A man shot early Monday by Georgetown police had wielded a pellet gun that looked similar to a handgun, Chief Mike Bosse said.
Stephen C. Young, 29, of Georgetown was taken to University of Kentucky Hospital after he had been shot twice. His condition was not immediately available but his injuries aren’t expected to be life threatening. No officers were injured in the shooting.
Bosse held up a photo of the pellet gun during a Monday press conference. The pellet gun appears similar to a Beretta PX4 Storm semiautomatic pistol, Bosse said.
"Could you tell (the difference)?," Bosse asked reporters. The pellet gun bears a warning on its side that says "Not a toy. Misuse or careless use may cause fatal injury."
Sign Up and Save
Get six months of free digital access to the Lexington Herald-Leader
Officers did not realize the weapon was a pellet gun until after the shooting and first aid had been given to Young, Bosse said.
The shooting happened about 1:30 a.m. Monday in the 600 block of North Hamilton Street. Police were dispatched there after a report of domestic violence.
“The original call included that the person could be armed with a firearm,” Bosse said.
When they entered the house, three officers confronted Young. He was in a bedroom and the officers were in a hallway, Bosse said. Young told police he had a gun, but he did not indicate it was a pellet gun, Bosse said.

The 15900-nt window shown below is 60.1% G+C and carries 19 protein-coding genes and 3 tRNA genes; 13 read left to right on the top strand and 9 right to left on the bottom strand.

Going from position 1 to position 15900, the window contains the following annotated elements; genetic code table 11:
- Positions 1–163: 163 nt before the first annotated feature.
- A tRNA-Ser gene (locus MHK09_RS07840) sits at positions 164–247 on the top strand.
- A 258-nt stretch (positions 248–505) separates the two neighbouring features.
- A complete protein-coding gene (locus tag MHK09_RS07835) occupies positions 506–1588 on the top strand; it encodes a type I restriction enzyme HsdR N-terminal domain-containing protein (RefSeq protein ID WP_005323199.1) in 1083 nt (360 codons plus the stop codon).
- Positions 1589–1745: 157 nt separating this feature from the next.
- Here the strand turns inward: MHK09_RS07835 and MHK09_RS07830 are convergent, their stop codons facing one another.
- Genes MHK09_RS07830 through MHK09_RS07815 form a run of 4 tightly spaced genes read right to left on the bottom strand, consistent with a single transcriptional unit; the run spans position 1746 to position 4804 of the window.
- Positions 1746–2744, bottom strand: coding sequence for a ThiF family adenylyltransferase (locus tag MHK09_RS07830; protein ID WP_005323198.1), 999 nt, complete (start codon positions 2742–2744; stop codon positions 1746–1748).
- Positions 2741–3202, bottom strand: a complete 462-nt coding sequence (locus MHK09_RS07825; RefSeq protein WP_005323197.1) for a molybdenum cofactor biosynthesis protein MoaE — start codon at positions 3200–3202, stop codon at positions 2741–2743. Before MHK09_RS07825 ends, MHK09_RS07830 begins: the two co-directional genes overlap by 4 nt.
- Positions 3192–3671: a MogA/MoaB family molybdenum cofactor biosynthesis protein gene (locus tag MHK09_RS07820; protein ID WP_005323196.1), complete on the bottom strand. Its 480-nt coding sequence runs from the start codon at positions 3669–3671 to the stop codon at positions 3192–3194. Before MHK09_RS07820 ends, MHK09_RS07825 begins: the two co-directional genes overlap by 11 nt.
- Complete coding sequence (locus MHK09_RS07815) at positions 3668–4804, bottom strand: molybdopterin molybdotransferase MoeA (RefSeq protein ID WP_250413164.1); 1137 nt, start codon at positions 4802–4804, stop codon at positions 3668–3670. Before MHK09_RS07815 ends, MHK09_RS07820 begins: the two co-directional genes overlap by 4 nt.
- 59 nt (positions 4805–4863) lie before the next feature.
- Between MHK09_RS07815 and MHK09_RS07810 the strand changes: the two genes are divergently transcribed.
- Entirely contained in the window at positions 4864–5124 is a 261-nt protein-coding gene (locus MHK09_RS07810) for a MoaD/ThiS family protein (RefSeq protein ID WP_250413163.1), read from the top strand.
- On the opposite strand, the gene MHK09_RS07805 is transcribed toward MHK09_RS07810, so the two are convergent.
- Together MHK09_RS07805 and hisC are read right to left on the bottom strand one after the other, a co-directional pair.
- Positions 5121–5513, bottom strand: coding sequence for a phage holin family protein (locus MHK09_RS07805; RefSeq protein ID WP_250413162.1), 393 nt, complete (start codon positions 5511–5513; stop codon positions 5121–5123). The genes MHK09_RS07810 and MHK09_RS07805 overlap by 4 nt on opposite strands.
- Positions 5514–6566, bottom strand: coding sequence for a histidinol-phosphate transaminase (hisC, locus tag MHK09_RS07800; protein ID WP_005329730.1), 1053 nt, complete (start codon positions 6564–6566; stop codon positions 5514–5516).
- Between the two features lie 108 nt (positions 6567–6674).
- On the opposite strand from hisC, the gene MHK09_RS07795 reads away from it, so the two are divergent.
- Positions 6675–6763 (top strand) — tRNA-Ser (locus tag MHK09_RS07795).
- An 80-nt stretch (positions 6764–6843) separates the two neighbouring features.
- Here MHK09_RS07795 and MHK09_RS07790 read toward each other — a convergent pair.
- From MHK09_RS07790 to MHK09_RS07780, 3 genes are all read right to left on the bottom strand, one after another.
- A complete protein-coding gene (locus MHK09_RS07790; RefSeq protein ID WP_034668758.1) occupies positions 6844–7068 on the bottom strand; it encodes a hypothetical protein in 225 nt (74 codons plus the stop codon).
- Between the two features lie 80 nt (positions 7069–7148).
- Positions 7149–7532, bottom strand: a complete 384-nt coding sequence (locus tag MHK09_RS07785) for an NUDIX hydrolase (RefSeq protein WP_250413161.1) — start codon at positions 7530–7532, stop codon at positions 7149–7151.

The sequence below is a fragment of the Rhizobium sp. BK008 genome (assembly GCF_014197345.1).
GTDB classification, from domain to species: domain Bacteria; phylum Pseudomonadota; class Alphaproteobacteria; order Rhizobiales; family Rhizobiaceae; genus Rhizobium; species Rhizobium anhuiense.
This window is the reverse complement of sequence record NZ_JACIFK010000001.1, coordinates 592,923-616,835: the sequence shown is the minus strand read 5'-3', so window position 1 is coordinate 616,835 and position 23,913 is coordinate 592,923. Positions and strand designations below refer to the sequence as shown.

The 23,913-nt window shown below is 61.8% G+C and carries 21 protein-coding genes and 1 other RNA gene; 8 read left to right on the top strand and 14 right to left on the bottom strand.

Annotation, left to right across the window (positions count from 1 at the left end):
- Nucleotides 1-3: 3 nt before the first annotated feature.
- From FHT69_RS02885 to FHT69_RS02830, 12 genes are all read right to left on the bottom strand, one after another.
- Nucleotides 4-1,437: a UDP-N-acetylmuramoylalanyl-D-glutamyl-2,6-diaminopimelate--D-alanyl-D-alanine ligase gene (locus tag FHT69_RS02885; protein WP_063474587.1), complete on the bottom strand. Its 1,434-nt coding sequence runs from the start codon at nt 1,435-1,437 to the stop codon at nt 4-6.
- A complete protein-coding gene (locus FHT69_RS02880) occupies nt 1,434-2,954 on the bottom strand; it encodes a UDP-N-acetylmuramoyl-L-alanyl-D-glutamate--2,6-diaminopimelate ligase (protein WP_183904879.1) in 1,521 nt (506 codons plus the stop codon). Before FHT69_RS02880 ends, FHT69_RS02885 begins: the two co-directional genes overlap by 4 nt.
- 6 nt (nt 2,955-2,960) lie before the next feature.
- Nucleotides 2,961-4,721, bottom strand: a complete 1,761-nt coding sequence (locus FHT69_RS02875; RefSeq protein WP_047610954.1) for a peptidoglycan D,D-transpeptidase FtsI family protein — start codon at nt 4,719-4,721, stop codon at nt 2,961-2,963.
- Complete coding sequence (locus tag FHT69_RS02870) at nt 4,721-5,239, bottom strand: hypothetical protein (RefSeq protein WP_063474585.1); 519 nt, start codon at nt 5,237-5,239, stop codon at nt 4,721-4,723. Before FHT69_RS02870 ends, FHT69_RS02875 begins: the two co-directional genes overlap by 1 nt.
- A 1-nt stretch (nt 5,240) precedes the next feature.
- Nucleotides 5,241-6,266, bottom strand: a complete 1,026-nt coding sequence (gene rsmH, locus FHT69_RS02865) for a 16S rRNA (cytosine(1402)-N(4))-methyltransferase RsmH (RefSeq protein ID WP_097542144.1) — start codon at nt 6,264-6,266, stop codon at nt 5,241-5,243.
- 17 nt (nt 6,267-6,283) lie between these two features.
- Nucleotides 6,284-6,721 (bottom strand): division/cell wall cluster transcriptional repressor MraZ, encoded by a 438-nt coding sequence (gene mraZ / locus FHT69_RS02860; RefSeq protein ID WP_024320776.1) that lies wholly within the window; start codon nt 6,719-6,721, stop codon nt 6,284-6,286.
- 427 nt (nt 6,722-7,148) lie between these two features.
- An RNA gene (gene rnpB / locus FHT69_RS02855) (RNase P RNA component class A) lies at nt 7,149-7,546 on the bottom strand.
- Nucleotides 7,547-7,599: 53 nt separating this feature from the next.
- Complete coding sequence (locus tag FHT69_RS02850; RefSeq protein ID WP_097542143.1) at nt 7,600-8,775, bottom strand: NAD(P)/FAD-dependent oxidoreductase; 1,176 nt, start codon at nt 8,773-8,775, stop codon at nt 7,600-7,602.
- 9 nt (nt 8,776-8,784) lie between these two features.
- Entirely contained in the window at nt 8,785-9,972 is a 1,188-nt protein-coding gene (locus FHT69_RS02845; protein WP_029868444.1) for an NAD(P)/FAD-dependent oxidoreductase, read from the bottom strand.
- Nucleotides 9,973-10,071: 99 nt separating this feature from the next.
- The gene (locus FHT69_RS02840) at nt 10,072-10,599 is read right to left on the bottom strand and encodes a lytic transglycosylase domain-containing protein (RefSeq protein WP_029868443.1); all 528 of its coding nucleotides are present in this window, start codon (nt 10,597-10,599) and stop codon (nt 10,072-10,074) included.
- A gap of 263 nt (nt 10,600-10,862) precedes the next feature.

“They ordered him to drop the handgun,” Bosse said. “Instead of dropping the handgun, he pointed the handgun at the officers, at which time one officer fired, striking the subject twice.”
Young did not fire the pellet gun at officers, Bosse said. Police will consider charging Young with assault and wanton endangerment, Bosse said. Young also allegedly struck a 5-month-old child. Another child in the house was unhurt.
The officer who shot Young, whom Bosse did not identify, will be on paid administrative leave “until we feel he’s ready to come back,” Bosse said. The officer, a five-year employee of the Georgetown department, will also receive counseling from a police chaplain.
"We want to make sure he's OK,” Bosse said. “That's a traumatic event. He feels somebody just attempted to take his life and he had to respond with deadly force. That's a lot to emotionally go through."
Bosse said police will take care in their investigation, especially in light of the current environment in which police across the country are under more scrutiny for use of force.
"We see how complicated things are right now," Bosse said.
Young had an outstanding felony warrant for unpaid child support, Bosse said.